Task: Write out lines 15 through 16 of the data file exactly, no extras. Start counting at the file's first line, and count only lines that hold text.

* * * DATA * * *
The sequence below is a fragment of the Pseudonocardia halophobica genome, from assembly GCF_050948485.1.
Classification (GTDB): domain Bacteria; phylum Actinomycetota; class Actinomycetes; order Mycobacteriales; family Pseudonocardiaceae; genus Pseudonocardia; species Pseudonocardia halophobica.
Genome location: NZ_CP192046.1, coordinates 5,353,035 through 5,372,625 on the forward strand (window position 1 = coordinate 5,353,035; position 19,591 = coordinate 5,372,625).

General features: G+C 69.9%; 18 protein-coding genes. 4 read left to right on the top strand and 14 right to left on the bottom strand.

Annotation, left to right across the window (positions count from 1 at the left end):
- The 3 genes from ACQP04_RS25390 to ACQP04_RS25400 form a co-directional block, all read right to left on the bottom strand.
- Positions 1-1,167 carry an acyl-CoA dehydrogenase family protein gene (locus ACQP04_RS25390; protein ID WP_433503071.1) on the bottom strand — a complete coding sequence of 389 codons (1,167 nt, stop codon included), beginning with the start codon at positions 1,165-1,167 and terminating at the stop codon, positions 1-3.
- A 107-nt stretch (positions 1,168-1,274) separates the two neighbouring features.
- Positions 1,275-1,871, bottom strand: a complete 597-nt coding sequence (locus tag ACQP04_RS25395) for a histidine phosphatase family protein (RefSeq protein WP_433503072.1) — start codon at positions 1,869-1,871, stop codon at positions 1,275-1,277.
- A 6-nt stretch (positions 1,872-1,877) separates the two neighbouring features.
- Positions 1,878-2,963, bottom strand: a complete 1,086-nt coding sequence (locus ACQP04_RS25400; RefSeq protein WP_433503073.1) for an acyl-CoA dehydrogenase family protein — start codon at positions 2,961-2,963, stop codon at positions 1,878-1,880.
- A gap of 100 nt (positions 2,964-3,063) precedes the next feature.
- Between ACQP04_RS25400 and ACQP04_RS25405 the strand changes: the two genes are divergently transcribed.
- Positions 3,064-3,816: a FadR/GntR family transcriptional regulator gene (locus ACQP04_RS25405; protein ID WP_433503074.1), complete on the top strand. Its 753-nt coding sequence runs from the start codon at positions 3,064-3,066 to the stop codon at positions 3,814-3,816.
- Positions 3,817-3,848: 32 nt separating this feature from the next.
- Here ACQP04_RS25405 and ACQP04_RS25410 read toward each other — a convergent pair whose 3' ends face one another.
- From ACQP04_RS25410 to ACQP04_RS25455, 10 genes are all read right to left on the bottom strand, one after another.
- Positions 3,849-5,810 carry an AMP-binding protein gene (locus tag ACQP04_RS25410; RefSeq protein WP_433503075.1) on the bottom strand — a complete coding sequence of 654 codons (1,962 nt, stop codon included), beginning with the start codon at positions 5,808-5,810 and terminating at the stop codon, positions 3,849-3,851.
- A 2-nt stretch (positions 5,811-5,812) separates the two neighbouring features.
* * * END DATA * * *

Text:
- Positions 3,817-3,848: 32 nt separating this feature from the next.
- Here ACQP04_RS25405 and ACQP04_RS25410 read toward each other — a convergent pair whose 3' ends face one another.